I live my faith most importantly in my family life. I believe my family can be forever, that those relationships can last beyond the grave and into eternity. My family is my priority. I work in my job to ensure they are provided for and, outside of work, I consider enriching and strengthening my relationships with them to be one of the best ways I can use my time. I have also served in the Church in a variety of ways and I try to help in any way I am asked. I was a Missionary for the Church in Switzerland, where, for two years, I taught others on a day-to-day basis about our beliefs and practices. Since that time I have also been involved in organising social activities for young single adults in the Church, in keeping local financial and membership records, and in various teaching and leadership responsibilities. I currently serve as the Bishop of our local ward. This role is something like a pastor or a minister in other churches. I preside over a congregation of around 100 members. I am often involved in speaking or teaching during our Sunday meetings and I try to be available for private, individual counselling, striving to help people overcome personal adversities or weaknesses. I also manage the church's local welfare assistance programme. I believe strongly that my faith has benefited my life a great deal, and I try to be open in discussing this with anyone who expresses an interest, in the hope that they might also benefit from what we have.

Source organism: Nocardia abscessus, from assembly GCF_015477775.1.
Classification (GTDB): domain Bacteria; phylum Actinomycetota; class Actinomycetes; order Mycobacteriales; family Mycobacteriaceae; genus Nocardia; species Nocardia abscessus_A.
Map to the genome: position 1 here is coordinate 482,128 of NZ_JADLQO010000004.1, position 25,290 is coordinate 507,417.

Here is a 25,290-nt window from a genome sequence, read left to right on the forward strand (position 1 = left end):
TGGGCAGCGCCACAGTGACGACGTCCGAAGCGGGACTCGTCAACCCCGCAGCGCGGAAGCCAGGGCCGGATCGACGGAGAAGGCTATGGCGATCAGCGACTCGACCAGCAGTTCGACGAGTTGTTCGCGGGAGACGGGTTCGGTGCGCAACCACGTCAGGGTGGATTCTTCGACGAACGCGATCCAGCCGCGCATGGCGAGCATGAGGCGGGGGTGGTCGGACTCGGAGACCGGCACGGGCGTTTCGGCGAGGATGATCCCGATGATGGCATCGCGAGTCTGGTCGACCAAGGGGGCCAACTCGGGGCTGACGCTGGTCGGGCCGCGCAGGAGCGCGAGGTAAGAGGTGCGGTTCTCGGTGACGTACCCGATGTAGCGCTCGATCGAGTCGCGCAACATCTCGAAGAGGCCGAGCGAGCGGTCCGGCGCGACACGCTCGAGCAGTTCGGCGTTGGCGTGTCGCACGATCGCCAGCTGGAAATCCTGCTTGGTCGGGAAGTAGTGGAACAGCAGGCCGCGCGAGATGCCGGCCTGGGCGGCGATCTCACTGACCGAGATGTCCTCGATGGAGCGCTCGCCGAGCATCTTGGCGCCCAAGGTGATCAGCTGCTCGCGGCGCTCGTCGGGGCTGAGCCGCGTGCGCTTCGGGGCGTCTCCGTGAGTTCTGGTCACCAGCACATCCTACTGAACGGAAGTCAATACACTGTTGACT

Who is the Mormon prophet today?

Michael James
President Thomas S. Monson. We call him President because he also presides over the Church. He speaks to the whole Church twice a year in a general conference of the Church. Other Church leaders, including our modern-day Apostles, also speak in these conferences. The conferences are broadcast by satellite all over the world and translated into many different languages. If you would like to read or listen to what he, or other Church leaders, have been saying in recent years then recordings and transcripts can be accessed at: http://lds.org/conference/display/0,5234,23-1,00.html I look forward to these conferences every 6 months. I download all the talks to my iPod and listen to them regularly as I walk to work. I know that the speakers are inspired of God. Listening to them has deepened my understanding of the Gospel and reminded me often of things that I could be doing better. I know that President Monson speaks for the Lord. I feel the Spirit of God confirm this to me whenever I listen to him speak or read his words. Show more Show less

Why do Mormons perform baptisms for the dead?

Michael James